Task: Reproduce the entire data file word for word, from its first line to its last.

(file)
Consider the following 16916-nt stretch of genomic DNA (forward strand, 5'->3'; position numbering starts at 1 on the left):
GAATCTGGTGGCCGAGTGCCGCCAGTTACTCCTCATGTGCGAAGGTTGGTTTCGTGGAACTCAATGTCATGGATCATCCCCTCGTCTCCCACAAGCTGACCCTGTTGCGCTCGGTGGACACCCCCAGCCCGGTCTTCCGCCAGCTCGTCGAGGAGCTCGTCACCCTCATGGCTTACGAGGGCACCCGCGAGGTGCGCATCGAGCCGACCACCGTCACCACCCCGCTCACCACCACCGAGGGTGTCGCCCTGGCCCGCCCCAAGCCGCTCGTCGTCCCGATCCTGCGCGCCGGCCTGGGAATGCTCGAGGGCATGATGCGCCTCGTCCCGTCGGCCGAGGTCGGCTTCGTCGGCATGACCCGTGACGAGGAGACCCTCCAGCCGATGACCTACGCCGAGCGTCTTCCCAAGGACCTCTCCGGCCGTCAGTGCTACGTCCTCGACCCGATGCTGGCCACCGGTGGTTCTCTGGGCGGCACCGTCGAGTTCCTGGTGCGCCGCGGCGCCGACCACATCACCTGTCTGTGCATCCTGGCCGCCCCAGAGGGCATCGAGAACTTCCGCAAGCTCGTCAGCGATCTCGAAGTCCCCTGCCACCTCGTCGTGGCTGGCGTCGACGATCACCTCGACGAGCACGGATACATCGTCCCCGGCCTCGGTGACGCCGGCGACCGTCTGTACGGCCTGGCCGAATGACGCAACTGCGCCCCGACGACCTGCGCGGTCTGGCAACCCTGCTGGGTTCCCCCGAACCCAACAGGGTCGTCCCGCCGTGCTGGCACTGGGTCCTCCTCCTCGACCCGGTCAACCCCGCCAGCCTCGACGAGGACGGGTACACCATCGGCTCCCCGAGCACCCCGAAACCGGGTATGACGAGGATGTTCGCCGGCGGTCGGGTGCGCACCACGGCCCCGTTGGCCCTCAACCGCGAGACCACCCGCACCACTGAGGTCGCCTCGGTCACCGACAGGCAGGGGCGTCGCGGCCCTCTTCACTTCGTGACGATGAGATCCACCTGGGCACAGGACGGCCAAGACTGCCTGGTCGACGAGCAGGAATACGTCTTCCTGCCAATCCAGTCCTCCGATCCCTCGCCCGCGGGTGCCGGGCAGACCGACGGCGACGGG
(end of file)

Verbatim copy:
Consider the following 16916-nt stretch of genomic DNA (forward strand, 5'->3'; position numbering starts at 1 on the left):
GAATCTGGTGGCCGAGTGCCGCCAGTTACTCCTCATGTGCGAAGGTTGGTTTCGTGGAACTCAATGTCATGGATCATCCCCTCGTCTCCCACAAGCTGACCCTGTTGCGCTCGGTGGACACCCCCAGCCCGGTCTTCCGCCAGCTCGTCGAGGAGCTCGTCACCCTCATGGCTTACGAGGGCACCCGCGAGGTGCGCATCGAGCCGACCACCGTCACCACCCCGCTCACCACCACCGAGGGTGTCGCCCTGGCCCGCCCCAAGCCGCTCGTCGTCCCGATCCTGCGCGCCGGCCTGGGAATGCTCGAGGGCATGATGCGCCTCGTCCCGTCGGCCGAGGTCGGCTTCGTCGGCATGACCCGTGACGAGGAGACCCTCCAGCCGATGACCTACGCCGAGCGTCTTCCCAAGGACCTCTCCGGCCGTCAGTGCTACGTCCTCGACCCGATGCTGGCCACCGGTGGTTCTCTGGGCGGCACCGTCGAGTTCCTGGTGCGCCGCGGCGCCGACCACATCACCTGTCTGTGCATCCTGGCCGCCCCAGAGGGCATCGAGAACTTCCGCAAGCTCGTCAGCGATCTCGAAGTCCCCTGCCACCTCGTCGTGGCTGGCGTCGACGATCACCTCGACGAGCACGGATACATCGTCCCCGGCCTCGGTGACGCCGGCGACCGTCTGTACGGCCTGGCCGAATGACGCAACTGCGCCCCGACGACCTGCGCGGTCTGGCAACCCTGCTGGGTTCCCCCGAACCCAACAGGGTCGTCCCGCCGTGCTGGCACTGGGTCCTCCTCCTCGACCCGGTCAACCCCGCCAGCCTCGACGAGGACGGGTACACCATCGGCTCCCCGAGCACCCCGAAACCGGGTATGACGAGGATGTTCGCCGGCGGTCGGGTGCGCACCACGGCCCCGTTGGCCCTCAACCGCGAGACCACCCGCACCACTGAGGTCGCCTCGGTCACCGACAGGCAGGGGCGTCGCGGCCCTCTTCACTTCGTGACGATGAGATCCACCTGGGCACAGGACGGCCAAGACTGCCTGGTCGACGAGCAGGAATACGTCTTCCTGCCAATCCAGTCCTCCGATCCCTCGCCCGCGGGTGCCGGGCAGACCGACGGCGACGGG